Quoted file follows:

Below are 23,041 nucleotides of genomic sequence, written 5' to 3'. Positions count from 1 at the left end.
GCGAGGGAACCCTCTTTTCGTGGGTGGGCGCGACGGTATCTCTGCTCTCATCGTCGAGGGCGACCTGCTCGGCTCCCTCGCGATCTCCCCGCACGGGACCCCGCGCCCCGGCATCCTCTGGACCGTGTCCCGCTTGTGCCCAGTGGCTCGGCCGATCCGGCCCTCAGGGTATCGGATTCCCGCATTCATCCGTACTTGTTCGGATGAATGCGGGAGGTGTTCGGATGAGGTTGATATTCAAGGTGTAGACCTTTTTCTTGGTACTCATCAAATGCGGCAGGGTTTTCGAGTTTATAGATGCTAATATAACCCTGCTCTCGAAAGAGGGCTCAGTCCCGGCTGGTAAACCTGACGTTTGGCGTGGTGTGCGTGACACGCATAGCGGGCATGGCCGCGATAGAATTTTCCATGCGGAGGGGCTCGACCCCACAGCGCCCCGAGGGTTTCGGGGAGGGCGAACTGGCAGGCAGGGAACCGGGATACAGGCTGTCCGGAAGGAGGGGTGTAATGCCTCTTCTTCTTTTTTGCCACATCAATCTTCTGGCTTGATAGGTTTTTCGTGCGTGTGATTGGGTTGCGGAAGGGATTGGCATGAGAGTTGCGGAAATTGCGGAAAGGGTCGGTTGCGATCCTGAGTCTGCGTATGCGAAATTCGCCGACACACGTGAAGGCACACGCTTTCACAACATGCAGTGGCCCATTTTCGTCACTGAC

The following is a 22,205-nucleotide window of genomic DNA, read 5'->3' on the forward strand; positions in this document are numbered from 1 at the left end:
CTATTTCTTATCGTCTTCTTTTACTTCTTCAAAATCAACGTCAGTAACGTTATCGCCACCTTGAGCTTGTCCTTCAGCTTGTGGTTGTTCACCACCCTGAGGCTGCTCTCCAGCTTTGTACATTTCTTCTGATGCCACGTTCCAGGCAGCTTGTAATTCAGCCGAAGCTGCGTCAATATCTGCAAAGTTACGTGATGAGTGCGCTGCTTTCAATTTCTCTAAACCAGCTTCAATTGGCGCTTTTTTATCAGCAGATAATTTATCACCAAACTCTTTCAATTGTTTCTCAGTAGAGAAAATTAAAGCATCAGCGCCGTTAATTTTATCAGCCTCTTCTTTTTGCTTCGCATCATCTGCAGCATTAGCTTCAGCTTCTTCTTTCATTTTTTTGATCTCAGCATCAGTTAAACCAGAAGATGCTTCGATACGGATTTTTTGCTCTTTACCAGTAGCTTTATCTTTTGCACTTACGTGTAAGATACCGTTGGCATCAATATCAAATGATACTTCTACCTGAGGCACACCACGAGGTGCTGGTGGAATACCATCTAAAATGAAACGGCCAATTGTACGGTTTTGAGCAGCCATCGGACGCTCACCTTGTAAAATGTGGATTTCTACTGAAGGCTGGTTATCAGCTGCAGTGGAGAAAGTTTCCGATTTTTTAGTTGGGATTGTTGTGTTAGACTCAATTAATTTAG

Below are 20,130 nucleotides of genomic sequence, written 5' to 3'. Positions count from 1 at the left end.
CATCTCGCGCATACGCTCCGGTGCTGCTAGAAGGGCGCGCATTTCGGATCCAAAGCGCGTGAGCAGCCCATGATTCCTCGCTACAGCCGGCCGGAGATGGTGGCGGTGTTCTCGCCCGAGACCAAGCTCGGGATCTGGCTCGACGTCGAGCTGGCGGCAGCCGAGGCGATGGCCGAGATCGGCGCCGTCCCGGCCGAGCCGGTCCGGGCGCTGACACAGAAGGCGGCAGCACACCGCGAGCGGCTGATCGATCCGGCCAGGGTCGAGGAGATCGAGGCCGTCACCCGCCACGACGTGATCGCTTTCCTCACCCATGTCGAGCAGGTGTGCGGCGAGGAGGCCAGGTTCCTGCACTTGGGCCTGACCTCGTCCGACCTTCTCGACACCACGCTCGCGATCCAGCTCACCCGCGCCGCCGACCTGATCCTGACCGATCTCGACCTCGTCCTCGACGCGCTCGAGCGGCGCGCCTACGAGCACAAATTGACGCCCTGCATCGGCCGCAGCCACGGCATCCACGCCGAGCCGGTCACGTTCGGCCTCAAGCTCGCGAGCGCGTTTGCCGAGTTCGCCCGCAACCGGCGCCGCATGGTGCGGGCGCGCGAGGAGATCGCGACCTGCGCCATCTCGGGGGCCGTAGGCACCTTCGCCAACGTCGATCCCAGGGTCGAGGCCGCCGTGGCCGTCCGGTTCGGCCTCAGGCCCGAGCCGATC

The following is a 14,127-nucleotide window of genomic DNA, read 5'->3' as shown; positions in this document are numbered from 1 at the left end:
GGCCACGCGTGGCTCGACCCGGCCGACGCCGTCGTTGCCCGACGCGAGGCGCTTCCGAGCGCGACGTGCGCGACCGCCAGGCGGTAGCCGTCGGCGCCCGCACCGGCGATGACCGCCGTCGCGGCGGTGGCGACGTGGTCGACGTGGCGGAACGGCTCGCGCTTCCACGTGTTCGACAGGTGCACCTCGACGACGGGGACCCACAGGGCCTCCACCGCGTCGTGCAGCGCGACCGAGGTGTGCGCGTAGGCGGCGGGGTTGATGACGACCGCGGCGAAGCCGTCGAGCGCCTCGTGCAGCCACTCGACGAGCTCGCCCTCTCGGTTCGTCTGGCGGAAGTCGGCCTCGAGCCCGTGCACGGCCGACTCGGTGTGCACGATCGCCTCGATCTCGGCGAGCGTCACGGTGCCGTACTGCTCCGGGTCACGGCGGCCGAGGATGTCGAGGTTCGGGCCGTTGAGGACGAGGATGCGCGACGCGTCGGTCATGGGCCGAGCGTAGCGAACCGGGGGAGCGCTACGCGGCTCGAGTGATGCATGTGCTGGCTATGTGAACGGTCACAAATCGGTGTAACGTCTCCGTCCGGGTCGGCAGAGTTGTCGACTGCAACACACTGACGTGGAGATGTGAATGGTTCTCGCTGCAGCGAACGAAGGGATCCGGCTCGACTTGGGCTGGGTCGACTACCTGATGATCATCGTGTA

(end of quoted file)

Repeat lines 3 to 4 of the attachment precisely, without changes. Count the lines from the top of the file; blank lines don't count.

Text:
The following is a 22,205-nucleotide window of genomic DNA, read 5'->3' on the forward strand; positions in this document are numbered from 1 at the left end:
CTATTTCTTATCGTCTTCTTTTACTTCTTCAAAATCAACGTCAGTAACGTTATCGCCACCTTGAGCTTGTCCTTCAGCTTGTGGTTGTTCACCACCCTGAGGCTGCTCTCCAGCTTTGTACATTTCTTCTGATGCCACGTTCCAGGCAGCTTGTAATTCAGCCGAAGCTGCGTCAATATCTGCAAAGTTACGTGATGAGTGCGCTGCTTTCAATTTCTCTAAACCAGCTTCAATTGGCGCTTTTTTATCAGCAGATAATTTATCACCAAACTCTTTCAATTGTTTCTCAGTAGAGAAAATTAAAGCATCAGCGCCGTTAATTTTATCAGCCTCTTCTTTTTGCTTCGCATCATCTGCAGCATTAGCTTCAGCTTCTTCTTTCATTTTTTTGATCTCAGCATCAGTTAAACCAGAAGATGCTTCGATACGGATTTTTTGCTCTTTACCAGTAGCTTTATCTTTTGCACTTACGTGTAAGATACCGTTGGCATCAATATCAAATGATACTTCTACCTGAGGCACACCACGAGGTGCTGGTGGAATACCATCTAAAATGAAACGGCCAATTGTACGGTTTTGAGCAGCCATCGGACGCTCACCTTGTAAAATGTGGATTTCTACTGAAGGCTGGTTATCAGCTGCAGTGGAGAAAGTTTCCGATTTTTTAGTTGGGATTGTTGTGTTAGACTCAATTAATTTAG